Johnm

Offline uncle bud

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Re: Adventures in EAEGBE tuning
« Reply #5 on: June 20, 2011, 09:36:00 AM »
Yes, I'd wondered about Charley Jordan as well, but the songs I went back and checked had the third in the V chord as JohnM describes.

A couple more songs to add to the list. Furry Lewis likely played the following songs, recorded in the 60s and found on the Shake 'Em On Down CD, in this tuning:

Shake 'Em On Down
White Lightnin'
I Will Turn Your Money Green
Long Tall Gal Blues

Interesting that I Will Turn Your Money Green is in here. It features a completely different accompaniment from his prewar recording of the tune. Rather than the Spanish-tuned accompaniment of the prewar performance, Furry uses the accompaniment for the Mistreatin' Mamma/Creeper's Blues family of tunes played in E position out of this tuning.

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Re: Adventures in EAEGBE tuning
« Reply #6 on: June 20, 2011, 06:19:35 PM »
Not sure whether I should start a new topic but after reading this thread I was inspired to once again work on playing Mean Conductor Blues this time using the EAEGBE tuning. I accidentally tuned to EADG#BE instead. Before I recognized my mistake I had worked the song out in this tuning and it sounds pretty good! The E lick is simplified and you are able to avoid travel past the 2nd fret when playing the ending lick on the 5th and 4th strings against an open E chord on strings 1-4. It also preserves the open string sound that Ed Bell favored. Not sure if this is even a recognized tuning but wanted to share my happy accident with everyone. Feel free to rule this tuning out as a possibility for Ed Bell's actual tuning in MCB.



Offline Johnm

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Re: Adventures in EAEGBE tuning
« Reply #7 on: June 21, 2011, 09:16:00 AM »
Hi Nate,
I don't think the EAEG#BE tuning would work for "Mean Conductor" as played by Ed Bell, because in his signature lick that follows each vocal phrase he does a hammer on the third string from the minor to the major third, G to G#, or open third string to first fret third string.  If the third string is already tuned to the upper note of the hammer, the hammer isn't available.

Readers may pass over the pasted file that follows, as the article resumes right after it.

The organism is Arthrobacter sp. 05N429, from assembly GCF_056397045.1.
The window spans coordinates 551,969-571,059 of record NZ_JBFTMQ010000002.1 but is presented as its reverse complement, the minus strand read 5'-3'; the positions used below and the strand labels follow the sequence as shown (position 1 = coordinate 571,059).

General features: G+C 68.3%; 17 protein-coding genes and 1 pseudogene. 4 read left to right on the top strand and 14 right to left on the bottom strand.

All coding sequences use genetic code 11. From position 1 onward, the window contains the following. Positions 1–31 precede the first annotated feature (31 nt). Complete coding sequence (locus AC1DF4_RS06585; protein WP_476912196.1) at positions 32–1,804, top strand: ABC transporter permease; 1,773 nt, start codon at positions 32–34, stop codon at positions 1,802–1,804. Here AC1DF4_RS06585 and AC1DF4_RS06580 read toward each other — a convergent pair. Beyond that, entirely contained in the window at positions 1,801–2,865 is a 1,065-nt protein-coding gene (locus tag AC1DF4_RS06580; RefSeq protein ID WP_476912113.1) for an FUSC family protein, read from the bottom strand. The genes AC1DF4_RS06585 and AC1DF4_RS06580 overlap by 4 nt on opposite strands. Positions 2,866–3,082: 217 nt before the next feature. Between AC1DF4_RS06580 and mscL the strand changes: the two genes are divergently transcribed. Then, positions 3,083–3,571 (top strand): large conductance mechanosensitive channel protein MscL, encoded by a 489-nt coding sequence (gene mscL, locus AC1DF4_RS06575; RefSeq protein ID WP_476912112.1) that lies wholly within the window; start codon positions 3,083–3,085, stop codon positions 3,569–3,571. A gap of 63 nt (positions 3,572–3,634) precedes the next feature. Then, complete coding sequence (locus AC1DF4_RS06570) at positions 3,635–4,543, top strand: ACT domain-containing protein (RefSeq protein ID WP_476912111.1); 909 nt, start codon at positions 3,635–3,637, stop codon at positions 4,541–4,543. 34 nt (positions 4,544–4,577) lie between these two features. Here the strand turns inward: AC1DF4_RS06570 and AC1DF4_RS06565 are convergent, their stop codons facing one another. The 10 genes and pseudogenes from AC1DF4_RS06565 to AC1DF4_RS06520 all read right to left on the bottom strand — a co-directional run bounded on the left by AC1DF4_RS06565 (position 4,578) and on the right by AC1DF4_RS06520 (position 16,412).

All best,
Johnm

Offline Chezztone

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Re: Adventures in EAEGBE tuning
« Reply #8 on: June 21, 2011, 06:22:29 PM »
I still hear Charley Jordan playing "Keep It Clean" in this Raised-E tuning. He plays the "wrong" note in the V chord, the one you make with the open raised E string. And it makes it so much easier to play all the other little things he does. The older bluesmen I've met always had big fingers (from years of picking cotton as well as picking guitars). That movement of the left-hand fingers he does here becomes much more manageable in Raised E. Try it, I think you'll like it (even if your fingers aren't so fat).

Offline Chezztone

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Re: Adventures in EAEGBE tuning
« Reply #9 on: June 21, 2011, 10:33:28 PM »
Hey -- Bo Carter's "Old Devil" might also be in this tuning (as one of my students pointed out after I showed her the tuning today)!

Offline Prof Scratchy

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Re: Adventures in EAEGBE tuning
« Reply #10 on: June 22, 2011, 01:20:45 AM »
I vote that someone should post a video of a song played in this tuning!

Offline Johnm

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Re: Adventures in EAEGBE tuning
« Reply #11 on: June 22, 2011, 07:02:47 AM »
Hi all,
I will be playing in the tuning for the "St. Louis Blues DVD" I will be filming in July for Stefan Grossman.  I didn't include them in the original listing of tunes played in this tuning, but I've recorded several songs in this tuning.  From "This Old Hammer", "Rolling Log" is played in this tuning, and from "Deceiving Blues", the CD with Orville Johnson and Grant Dermody, "Deceiving Blues", "Trouble In Mind" and "Some Of These Days" were all played in the tuning.  "Deceiving Blues" may be a bit unusual in that it is played in the tuning in the key of the IV chord. I should add that I don't think my recordings should go on the list because I think that it is intended for historic recordings done in the tuning, not those of present-day artists.